Interoceptive training and muscle relaxation is another strategy, and the focus of this blog post.


Stress induces muscle fatigue. Muscle sympathetic nerve activity (MSNA) is a key mechanism for maintaining tension during physiological stress. At the cellular level, motor neurons discharge bursts of action potentials to keep muscles primed to fight, flee, or freeze. You can feel this in the body. Your brain forms behavioral responses. At the most basic level, you may feel a sensation- like muscle tension. How the brain interprets this sensation may lead to an evaluation. That evaluation leads to a behavioral response.


In meditation, we interrupt this process, by simply observing and not reacting to whatever sensations arise. You realize, from your own experience, how the brain reacts to conditioned neural patterns in response to stress. These patterns inform your ANS and create habitual responses. By simply sitting, you "see" how these conditioned patterns unfold and how the tension keeps creeping in. We keep relaxing into whatever arises, intentionally leaning in, relaxing, letting go of tension.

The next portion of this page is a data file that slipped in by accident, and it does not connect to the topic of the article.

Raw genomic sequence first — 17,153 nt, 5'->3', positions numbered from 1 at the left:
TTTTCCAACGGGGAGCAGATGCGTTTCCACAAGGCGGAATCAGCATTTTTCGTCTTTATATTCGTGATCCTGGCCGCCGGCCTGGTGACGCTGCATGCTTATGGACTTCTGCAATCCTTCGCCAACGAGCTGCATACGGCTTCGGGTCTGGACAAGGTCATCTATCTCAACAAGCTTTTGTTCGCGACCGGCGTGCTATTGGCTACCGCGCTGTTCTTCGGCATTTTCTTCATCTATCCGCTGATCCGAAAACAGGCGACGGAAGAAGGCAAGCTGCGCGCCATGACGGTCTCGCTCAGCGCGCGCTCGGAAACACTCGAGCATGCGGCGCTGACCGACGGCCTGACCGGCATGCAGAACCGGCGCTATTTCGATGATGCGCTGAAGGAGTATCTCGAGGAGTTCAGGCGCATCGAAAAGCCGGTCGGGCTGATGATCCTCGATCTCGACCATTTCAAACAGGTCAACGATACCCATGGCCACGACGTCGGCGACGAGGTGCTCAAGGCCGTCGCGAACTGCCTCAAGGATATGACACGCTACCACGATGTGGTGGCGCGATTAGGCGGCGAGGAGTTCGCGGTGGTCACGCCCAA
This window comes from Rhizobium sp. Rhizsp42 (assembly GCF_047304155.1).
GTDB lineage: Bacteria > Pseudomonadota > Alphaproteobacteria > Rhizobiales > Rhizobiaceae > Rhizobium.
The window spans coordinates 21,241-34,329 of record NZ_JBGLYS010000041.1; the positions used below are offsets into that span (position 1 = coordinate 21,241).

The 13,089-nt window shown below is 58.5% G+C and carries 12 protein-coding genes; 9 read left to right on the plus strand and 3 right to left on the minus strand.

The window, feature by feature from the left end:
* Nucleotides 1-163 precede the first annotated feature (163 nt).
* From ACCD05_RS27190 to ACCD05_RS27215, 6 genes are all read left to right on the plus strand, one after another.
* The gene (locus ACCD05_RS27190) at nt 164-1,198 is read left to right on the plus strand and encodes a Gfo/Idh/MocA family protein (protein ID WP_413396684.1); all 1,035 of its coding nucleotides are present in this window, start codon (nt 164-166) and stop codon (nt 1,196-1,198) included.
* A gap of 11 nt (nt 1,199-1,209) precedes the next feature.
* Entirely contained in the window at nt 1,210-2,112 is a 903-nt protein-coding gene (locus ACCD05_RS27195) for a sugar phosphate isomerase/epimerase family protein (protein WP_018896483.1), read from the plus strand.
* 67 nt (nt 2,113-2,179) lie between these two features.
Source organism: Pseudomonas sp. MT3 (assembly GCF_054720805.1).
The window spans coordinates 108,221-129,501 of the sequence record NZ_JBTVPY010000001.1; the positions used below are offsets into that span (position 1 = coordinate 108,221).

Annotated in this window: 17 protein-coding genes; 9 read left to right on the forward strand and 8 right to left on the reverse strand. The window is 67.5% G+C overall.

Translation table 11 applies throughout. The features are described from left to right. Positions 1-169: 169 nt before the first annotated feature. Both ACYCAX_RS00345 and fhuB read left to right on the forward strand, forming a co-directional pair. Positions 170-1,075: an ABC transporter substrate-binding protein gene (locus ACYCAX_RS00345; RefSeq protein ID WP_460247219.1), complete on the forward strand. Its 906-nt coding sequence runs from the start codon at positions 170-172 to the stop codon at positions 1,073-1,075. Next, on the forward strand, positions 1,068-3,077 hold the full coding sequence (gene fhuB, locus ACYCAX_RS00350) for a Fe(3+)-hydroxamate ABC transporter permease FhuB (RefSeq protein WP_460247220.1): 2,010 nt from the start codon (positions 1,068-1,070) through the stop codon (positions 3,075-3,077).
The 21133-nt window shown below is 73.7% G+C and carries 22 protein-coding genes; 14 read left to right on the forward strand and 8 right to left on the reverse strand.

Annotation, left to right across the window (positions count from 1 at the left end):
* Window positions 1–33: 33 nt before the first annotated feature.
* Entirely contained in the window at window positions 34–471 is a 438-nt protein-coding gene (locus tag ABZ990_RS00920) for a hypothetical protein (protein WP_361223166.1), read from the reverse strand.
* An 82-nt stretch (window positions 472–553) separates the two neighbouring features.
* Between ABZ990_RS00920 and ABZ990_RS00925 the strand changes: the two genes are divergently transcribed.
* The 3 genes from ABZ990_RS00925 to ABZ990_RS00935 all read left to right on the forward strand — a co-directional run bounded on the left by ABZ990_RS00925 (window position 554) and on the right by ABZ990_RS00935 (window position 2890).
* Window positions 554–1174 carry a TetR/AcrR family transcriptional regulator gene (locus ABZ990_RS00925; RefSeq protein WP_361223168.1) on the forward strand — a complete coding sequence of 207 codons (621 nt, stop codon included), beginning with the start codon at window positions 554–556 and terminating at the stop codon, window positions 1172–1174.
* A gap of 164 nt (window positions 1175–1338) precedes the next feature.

What might this look like on the cushion? Sit long enough. At around the 30-45 minute mark, you may begin to feel discomfort and a strong urge to call it quits, stand up and leave. Our brains are conditioned to "flee" unpleasant stimuli. This is a survival response. Sitting for extended periods causes discomfort. The sensations are one thing; the interpretation is another, and the subsequent action is another. If I sit with the expectation that I will still the mind, I am setting myself up for an error response, frustration, and failure. It is challenging to work at this level of mind. So, we start with what most readers can control to a degree: the muscles. And we practice relaxing the muscles from head to toe.